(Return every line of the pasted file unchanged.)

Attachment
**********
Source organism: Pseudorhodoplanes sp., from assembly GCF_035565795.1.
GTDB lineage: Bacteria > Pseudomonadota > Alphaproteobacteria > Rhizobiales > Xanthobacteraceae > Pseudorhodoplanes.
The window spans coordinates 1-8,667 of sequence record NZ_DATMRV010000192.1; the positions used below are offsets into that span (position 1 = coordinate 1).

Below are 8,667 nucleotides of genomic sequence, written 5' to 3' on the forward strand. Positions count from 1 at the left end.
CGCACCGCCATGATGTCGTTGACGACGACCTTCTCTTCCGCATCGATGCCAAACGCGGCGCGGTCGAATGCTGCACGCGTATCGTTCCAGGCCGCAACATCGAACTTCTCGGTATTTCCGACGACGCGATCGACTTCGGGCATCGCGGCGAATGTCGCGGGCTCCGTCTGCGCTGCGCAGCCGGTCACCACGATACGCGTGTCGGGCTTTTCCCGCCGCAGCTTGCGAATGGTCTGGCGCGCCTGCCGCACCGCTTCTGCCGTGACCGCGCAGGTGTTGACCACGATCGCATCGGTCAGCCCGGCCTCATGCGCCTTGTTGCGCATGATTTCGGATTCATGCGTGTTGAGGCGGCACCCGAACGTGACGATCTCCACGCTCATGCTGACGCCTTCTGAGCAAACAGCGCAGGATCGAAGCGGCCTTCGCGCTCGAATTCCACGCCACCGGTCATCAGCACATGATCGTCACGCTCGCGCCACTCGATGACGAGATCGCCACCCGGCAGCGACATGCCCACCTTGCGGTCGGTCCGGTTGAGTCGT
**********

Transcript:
Source organism: Pseudorhodoplanes sp., from assembly GCF_035565795.1.
GTDB lineage: Bacteria > Pseudomonadota > Alphaproteobacteria > Rhizobiales > Xanthobacteraceae > Pseudorhodoplanes.
The window spans coordinates 1-8,667 of sequence record NZ_DATMRV010000192.1; the positions used below are offsets into that span (position 1 = coordinate 1).

Below are 8,667 nucleotides of genomic sequence, written 5' to 3' on the forward strand. Positions count from 1 at the left end.
CGCACCGCCATGATGTCGTTGACGACGACCTTCTCTTCCGCATCGATGCCAAACGCGGCGCGGTCGAATGCTGCACGCGTATCGTTCCAGGCCGCAACATCGAACTTCTCGGTATTTCCGACGACGCGATCGACTTCGGGCATCGCGGCGAATGTCGCGGGCTCCGTCTGCGCTGCGCAGCCGGTCACCACGATACGCGTGTCGGGCTTTTCCCGCCGCAGCTTGCGAATGGTCTGGCGCGCCTGCCGCACCGCTTCTGCCGTGACCGCGCAGGTGTTGACCACGATCGCATCGGTCAGCCCGGCCTCATGCGCCTTGTTGCGCATGATTTCGGATTCATGCGTGTTGAGGCGGCACCCGAACGTGACGATCTCCACGCTCATGCTGACGCCTTCTGAGCAAACAGCGCAGGATCGAAGCGGCCTTCGCGCTCGAATTCCACGCCACCGGTCATCAGCACATGATCGTCACGCTCGCGCCACTCGATGACGAGATCGCCACCCGGCAGCGACATGCCCACCTTGCGGTCGGTCCGGTTGAGTCGT